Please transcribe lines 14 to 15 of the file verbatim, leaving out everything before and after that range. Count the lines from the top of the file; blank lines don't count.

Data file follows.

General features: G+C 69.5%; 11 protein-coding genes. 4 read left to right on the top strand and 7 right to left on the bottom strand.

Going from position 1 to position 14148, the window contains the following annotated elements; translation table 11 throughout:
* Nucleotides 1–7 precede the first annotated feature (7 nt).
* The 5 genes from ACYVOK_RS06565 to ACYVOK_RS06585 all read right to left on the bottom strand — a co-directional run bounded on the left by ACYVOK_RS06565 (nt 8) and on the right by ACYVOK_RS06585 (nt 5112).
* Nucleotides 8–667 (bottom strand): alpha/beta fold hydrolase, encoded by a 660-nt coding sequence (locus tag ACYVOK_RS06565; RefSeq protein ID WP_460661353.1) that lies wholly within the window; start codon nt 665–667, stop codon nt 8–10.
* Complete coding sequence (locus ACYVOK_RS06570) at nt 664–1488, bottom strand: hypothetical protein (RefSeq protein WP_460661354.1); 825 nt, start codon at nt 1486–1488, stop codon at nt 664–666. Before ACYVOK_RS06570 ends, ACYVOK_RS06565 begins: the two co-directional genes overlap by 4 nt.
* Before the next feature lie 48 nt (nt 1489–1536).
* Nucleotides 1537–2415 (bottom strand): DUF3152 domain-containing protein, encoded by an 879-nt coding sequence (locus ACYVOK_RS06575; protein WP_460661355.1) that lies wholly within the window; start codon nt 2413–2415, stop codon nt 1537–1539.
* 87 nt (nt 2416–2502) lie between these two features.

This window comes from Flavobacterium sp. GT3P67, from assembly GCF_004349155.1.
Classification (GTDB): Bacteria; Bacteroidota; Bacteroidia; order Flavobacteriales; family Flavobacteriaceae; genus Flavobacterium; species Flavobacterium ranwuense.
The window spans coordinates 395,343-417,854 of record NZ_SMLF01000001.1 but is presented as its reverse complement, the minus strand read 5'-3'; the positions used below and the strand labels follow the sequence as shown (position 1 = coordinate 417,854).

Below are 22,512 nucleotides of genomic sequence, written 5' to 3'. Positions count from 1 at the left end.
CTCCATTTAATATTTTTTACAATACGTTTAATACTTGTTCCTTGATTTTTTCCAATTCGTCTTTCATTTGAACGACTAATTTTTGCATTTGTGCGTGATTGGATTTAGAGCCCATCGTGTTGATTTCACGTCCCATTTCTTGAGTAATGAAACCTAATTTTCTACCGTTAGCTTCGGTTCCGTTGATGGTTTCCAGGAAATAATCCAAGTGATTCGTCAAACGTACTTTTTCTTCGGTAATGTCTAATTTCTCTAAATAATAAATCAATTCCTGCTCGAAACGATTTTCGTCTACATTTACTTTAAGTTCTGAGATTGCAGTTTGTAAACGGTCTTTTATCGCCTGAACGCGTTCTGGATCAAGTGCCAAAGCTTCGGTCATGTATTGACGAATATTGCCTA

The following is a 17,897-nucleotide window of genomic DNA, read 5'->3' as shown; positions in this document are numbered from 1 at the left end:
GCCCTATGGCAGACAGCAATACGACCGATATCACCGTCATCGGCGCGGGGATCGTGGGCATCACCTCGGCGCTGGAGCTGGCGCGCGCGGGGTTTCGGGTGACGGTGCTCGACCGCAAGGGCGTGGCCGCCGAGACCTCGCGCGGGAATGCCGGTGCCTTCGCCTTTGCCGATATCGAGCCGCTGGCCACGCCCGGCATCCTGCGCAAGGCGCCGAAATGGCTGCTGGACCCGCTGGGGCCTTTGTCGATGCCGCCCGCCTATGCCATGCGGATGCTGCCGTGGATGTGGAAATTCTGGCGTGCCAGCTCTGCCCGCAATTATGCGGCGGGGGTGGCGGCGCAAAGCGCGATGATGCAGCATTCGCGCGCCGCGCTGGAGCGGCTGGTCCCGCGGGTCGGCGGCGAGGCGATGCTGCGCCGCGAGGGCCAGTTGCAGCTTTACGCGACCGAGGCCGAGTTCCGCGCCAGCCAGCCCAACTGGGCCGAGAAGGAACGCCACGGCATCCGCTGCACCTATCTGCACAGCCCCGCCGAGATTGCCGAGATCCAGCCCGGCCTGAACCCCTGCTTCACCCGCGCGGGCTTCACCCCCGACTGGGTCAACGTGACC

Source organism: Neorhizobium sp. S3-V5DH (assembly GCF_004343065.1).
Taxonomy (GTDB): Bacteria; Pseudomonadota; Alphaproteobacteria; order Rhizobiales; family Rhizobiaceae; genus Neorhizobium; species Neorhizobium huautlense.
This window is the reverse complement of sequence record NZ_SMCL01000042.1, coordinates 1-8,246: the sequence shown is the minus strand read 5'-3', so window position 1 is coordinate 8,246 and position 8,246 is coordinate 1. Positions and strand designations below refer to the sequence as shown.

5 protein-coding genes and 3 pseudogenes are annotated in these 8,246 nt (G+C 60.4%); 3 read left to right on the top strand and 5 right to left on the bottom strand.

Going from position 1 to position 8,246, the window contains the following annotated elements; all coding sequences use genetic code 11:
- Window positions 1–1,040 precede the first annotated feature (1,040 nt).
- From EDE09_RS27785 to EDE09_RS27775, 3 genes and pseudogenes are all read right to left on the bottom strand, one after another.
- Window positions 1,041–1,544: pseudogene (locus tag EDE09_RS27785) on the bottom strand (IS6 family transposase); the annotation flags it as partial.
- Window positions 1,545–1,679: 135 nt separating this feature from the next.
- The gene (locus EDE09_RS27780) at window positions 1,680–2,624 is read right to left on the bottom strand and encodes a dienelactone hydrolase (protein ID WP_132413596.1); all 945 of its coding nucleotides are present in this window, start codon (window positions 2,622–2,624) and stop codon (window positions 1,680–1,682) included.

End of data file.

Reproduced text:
CTCCATTTAATATTTTTTACAATACGTTTAATACTTGTTCCTTGATTTTTTCCAATTCGTCTTTCATTTGAACGACTAATTTTTGCATTTGTGCGTGATTGGATTTAGAGCCCATCGTGTTGATTTCACGTCCCATTTCTTGAGTAATGAAACCTAATTTTCTACCGTTAGCTTCGGTTCCGTTGATGGTTTCCAGGAAATAATCCAAGTGATTCGTCAAACGTACTTTTTCTTCGGTAATGTCTAATTTCTCTAAATAATAAATCAATTCCTGCTCGAAACGATTTTCGTCTACATTTACTTTAAGTTCTGAGATTGCAGTTTGTAAACGGTCTTTTATCGCCTGAACGCGTTCTGGATCAAGTGCCAAAGCTTCGGTCATGTATTGACGAATATTGCCTA

The following is a 17,897-nucleotide window of genomic DNA, read 5'->3' as shown; positions in this document are numbered from 1 at the left end: